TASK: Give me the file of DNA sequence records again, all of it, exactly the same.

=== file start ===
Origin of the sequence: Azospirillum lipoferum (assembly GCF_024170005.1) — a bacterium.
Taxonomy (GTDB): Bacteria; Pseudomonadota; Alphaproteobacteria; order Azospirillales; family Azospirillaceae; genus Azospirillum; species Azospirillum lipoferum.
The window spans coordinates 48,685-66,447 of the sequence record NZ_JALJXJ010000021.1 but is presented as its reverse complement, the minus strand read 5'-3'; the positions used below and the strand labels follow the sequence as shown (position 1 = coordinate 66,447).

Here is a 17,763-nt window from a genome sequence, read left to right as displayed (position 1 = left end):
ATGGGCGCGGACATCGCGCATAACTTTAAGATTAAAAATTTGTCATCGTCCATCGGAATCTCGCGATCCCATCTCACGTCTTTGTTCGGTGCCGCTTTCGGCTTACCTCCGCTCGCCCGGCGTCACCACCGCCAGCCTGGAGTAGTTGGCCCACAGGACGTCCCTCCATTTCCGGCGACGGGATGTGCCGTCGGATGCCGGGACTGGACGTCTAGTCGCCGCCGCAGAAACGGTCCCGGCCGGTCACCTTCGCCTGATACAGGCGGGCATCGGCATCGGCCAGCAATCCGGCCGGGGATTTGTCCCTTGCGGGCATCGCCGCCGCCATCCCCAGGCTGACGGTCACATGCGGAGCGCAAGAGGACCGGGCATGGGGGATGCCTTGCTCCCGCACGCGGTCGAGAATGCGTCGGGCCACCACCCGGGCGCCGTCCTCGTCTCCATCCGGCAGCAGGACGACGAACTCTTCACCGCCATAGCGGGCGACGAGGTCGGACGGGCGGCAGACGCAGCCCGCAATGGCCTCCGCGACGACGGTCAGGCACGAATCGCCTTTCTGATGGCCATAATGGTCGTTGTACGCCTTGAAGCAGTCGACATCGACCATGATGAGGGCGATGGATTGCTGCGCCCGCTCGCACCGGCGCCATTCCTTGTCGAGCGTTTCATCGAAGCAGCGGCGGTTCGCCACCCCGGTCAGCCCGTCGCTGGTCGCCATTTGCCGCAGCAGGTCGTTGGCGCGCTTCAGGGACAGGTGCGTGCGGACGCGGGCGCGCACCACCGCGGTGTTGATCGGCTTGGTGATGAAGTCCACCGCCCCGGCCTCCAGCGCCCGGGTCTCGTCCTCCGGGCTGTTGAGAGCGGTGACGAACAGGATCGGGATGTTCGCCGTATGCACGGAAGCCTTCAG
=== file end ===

Origin of the sequence: Azospirillum lipoferum (assembly GCF_024170005.1) — a bacterium.
Taxonomy (GTDB): Bacteria; Pseudomonadota; Alphaproteobacteria; order Azospirillales; family Azospirillaceae; genus Azospirillum; species Azospirillum lipoferum.
The window spans coordinates 48,685-66,447 of the sequence record NZ_JALJXJ010000021.1 but is presented as its reverse complement, the minus strand read 5'-3'; the positions used below and the strand labels follow the sequence as shown (position 1 = coordinate 66,447).

Here is a 17,763-nt window from a genome sequence, read left to right as displayed (position 1 = left end):
ATGGGCGCGGACATCGCGCATAACTTTAAGATTAAAAATTTGTCATCGTCCATCGGAATCTCGCGATCCCATCTCACGTCTTTGTTCGGTGCCGCTTTCGGCTTACCTCCGCTCGCCCGGCGTCACCACCGCCAGCCTGGAGTAGTTGGCCCACAGGACGTCCCTCCATTTCCGGCGACGGGATGTGCCGTCGGATGCCGGGACTGGACGTCTAGTCGCCGCCGCAGAAACGGTCCCGGCCGGTCACCTTCGCCTGATACAGGCGGGCATCGGCATCGGCCAGCAATCCGGCCGGGGATTTGTCCCTTGCGGGCATCGCCGCCGCCATCCCCAGGCTGACGGTCACATGCGGAGCGCAAGAGGACCGGGCATGGGGGATGCCTTGCTCCCGCACGCGGTCGAGAATGCGTCGGGCCACCACCCGGGCGCCGTCCTCGTCTCCATCCGGCAGCAGGACGACGAACTCTTCACCGCCATAGCGGGCGACGAGGTCGGACGGGCGGCAGACGCAGCCCGCAATGGCCTCCGCGACGACGGTCAGGCACGAATCGCCTTTCTGATGGCCATAATGGTCGTTGTACGCCTTGAAGCAGTCGACATCGACCATGATGAGGGCGATGGATTGCTGCGCCCGCTCGCACCGGCGCCATTCCTTGTCGAGCGTTTCATCGAAGCAGCGGCGGTTCGCCACCCCGGTCAGCCCGTCGCTGGTCGCCATTTGCCGCAGCAGGTCGTTGGCGCGCTTCAGGGACAGGTGCGTGCGGACGCGGGCGCGCACCACCGCGGTGTTGATCGGCTTGGTGATGAAGTCCACCGCCCCGGCCTCCAGCGCCCGGGTCTCGTCCTCCGGGCTGTTGAGAGCGGTGACGAACAGGATCGGGATGTTCGCCGTATGCACGGAAGCCTTCAG